The best way to prevent lead-based paint from becoming a health risk in the future is by having it removed. Unless you know what you’re doing, it is recommended you hire a licensed lead abatement contractor to handle the job. Depending on the area with lead paint, your contractor might use a variety of methods to remove the paint.
There are three commonly used lead paint removal methods:
Heat stripping: This method utilizes a heat gun. Although it is the easiest, it is the most dangerous lead paint removal method. Precisely, it exposes the paint remover to toxic fumes.
Mechanic stripping: This method is ideal for removing lead paint from larger surfaces, especially the exteriors of a building. While professionals can use many mechanical stripping tools, Piantshare Pro is arguably the most user-friendly. Some lead abatement professionals use high-efficiency particulate air (HEPA)-filtered vacuums.
Chemical stripping: Faster but more expensive, chemical stripping is a compelling lead paint removal method that can be used for interior and exterior surfaces. It is recommended where mechanical striping isn’t feasible.
Lead paint removal is a risky job that, when wrongly done, can significantly increase exposure to toxic lead. Every person present during removal must be wearing proper protective gear.
If the lead-based paint in your house is in pristine condition, without signs of deterioration, it can be encapsulated so that it doesn’t become a threat in the future. Encapsulation involves applying a special coating to create a watertight seal, which prevents the lead paint from flaking. The protective layers also prevent people from getting into contact with lead-based paint.
Enclosing lead-based paint involves covering it with a lasting barrier to reduce exposure. One of the easiest ways to enclose areas with lead paint is by converting them with drywall. A tight enclosure keeps the lead paint from becoming a hazard.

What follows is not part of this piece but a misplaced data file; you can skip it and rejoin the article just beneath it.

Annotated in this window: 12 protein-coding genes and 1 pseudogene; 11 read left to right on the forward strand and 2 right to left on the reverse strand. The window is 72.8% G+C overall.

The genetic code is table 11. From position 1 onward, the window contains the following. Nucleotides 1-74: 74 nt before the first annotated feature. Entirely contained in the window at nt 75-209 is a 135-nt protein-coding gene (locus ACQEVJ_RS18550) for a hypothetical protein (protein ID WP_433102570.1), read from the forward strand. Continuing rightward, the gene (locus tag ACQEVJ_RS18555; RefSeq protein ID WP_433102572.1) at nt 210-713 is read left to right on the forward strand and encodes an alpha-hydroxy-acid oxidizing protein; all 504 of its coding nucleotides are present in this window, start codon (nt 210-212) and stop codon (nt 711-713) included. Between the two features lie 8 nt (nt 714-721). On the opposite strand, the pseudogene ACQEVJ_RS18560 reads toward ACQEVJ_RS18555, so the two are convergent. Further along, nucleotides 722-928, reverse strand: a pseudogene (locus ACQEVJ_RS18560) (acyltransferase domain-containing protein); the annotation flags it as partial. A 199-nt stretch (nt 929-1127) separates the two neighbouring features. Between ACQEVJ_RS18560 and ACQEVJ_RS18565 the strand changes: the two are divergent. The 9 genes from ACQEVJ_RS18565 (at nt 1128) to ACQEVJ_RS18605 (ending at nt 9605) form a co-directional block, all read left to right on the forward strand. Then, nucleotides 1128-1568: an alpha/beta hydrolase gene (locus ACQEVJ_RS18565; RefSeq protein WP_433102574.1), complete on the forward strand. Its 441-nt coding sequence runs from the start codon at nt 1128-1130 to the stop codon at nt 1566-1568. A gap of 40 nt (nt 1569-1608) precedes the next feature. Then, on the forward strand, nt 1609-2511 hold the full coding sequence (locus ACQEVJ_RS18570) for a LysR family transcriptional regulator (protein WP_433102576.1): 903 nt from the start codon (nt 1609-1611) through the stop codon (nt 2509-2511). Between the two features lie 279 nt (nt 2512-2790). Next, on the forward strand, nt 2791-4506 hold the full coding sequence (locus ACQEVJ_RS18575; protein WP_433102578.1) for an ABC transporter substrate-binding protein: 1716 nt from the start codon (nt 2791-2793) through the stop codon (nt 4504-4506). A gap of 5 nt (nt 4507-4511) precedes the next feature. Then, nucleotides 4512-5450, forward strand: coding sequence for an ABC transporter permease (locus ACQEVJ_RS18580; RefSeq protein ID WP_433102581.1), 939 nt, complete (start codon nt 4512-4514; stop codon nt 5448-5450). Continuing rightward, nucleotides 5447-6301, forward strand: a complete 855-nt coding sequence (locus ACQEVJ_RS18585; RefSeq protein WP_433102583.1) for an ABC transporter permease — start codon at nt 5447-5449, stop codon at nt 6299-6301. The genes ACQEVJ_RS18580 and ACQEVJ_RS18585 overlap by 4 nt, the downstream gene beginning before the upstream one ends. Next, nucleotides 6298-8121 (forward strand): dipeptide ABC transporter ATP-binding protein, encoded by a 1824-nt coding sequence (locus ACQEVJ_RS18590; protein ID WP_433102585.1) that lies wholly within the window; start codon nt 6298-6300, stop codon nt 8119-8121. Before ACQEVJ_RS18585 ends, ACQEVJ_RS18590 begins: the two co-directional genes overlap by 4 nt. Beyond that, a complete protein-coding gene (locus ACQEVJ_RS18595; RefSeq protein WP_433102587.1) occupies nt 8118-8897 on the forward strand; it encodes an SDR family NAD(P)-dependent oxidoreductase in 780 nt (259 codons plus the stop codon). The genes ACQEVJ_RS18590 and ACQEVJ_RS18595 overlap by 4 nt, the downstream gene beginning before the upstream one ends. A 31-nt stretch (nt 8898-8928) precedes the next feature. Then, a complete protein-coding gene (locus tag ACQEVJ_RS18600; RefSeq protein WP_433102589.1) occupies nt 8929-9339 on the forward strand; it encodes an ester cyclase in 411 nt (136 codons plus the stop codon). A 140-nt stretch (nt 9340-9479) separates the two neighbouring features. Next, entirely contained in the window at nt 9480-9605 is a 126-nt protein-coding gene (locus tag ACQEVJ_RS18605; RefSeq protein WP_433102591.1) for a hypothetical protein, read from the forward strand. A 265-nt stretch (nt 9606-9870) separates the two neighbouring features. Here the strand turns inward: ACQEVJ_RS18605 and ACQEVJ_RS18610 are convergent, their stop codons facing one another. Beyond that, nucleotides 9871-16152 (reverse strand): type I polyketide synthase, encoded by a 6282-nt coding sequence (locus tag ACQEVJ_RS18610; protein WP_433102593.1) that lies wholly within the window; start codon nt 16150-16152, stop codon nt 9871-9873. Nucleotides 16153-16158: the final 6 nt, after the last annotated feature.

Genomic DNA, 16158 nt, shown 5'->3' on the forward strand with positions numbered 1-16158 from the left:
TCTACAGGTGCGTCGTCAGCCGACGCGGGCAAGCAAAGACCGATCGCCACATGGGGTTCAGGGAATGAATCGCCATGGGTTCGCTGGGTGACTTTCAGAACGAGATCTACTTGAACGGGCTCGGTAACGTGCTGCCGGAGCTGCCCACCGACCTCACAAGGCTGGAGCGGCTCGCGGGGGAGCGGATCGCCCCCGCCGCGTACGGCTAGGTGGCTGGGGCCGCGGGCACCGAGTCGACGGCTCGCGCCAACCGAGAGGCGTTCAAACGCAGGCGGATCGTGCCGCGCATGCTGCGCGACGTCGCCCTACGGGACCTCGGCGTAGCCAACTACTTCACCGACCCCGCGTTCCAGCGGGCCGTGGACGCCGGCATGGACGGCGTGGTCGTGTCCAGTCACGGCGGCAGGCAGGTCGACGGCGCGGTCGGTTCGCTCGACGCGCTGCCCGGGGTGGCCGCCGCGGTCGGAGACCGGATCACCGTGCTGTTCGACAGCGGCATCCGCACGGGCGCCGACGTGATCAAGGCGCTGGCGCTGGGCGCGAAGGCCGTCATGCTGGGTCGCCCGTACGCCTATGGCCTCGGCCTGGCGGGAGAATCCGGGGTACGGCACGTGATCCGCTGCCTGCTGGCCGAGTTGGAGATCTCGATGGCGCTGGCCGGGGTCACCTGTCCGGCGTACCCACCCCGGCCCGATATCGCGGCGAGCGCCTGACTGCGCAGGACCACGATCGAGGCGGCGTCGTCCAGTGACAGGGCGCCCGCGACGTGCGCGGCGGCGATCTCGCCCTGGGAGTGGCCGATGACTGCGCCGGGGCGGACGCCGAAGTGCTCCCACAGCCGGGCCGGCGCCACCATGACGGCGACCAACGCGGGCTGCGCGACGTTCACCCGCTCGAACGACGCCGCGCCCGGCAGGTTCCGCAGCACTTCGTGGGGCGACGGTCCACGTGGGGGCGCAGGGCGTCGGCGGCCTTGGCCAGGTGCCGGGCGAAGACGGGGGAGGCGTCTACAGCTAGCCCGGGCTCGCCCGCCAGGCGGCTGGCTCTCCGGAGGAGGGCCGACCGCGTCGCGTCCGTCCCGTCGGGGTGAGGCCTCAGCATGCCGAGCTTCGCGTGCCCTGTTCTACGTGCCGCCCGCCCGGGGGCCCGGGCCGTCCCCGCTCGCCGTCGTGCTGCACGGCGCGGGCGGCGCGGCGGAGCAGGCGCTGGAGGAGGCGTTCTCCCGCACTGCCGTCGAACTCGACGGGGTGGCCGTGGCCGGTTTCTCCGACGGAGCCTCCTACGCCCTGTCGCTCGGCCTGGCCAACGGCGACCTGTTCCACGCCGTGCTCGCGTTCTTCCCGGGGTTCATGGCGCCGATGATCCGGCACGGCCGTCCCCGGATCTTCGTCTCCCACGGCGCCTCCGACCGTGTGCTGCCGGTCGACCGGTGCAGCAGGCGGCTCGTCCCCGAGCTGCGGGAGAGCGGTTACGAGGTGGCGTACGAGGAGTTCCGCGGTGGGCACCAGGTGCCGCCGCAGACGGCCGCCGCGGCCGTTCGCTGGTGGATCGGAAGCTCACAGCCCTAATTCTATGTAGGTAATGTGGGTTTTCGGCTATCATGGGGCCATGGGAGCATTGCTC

When Should You Be Concerned About Lead Paint Exposure?
Safety is paramount in all situations! If you live in or are renovating an old home built before 1978, you should be concerned about potential lead paint exposure. This is particularly important if you have small children who are likely to scratch, chew, or lick surfaces. However, it is worth noting that lead-based paint in pristine condition is not a health hazard.
Lead paint is only a concern when it starts to deteriorate. You should also be worried about exposure during renovations that damage or disturb surfaces covered with lead paint.
When flaking off or disturbed, lead paint produces invisible dust that can be fatal when ingested or inhaled.
Whether buying a home or renting, remember that some houses built after the 1978 lead paint ban may have this hazardous substance.
What To Do When Exposed To Lead Paint
Acute exposure to high levels of lead can cause lead poisoning. Sadly, there is no antidote for lead. Seriously exposed people may need to undergo chelation therapy to accelerate the excretion of lead. A person is considered to be severely exposed when blood lead levels exceed 45 µg/dL.
EDTA chelation therapy may also be used to treat adults with severe lead poisoning and children who cannot tolerate conventional chelation therapy. With EDTA chelation therapy, patients are injected with calcium disodium ethylenediaminetetraacetic acid (EDTA).
If you suspect that you or your child has been exposed to high amounts of lead, inform your healthcare provider. You can as well contact your local public health department immediately. Lead poisoning is no joke and has serious health risks. A blood test can help determine if your health is at risk.
Get the Help of a Professional Lead Paint Testing Service
Knowing how to identify lead paint in your house or business is a crucial step in ensuring a safe living and working environment. The safest, most accurate, and most effective way to test the presence of lead is through a licensed professional. G3 Environmental is Arizona’s leading environmental service provider offering lead paint testing, mold testing, and asbestos consulting to ensure their clients live in healthy environments. Reach out today to get fast and accurate results regarding lead paint in your home or business.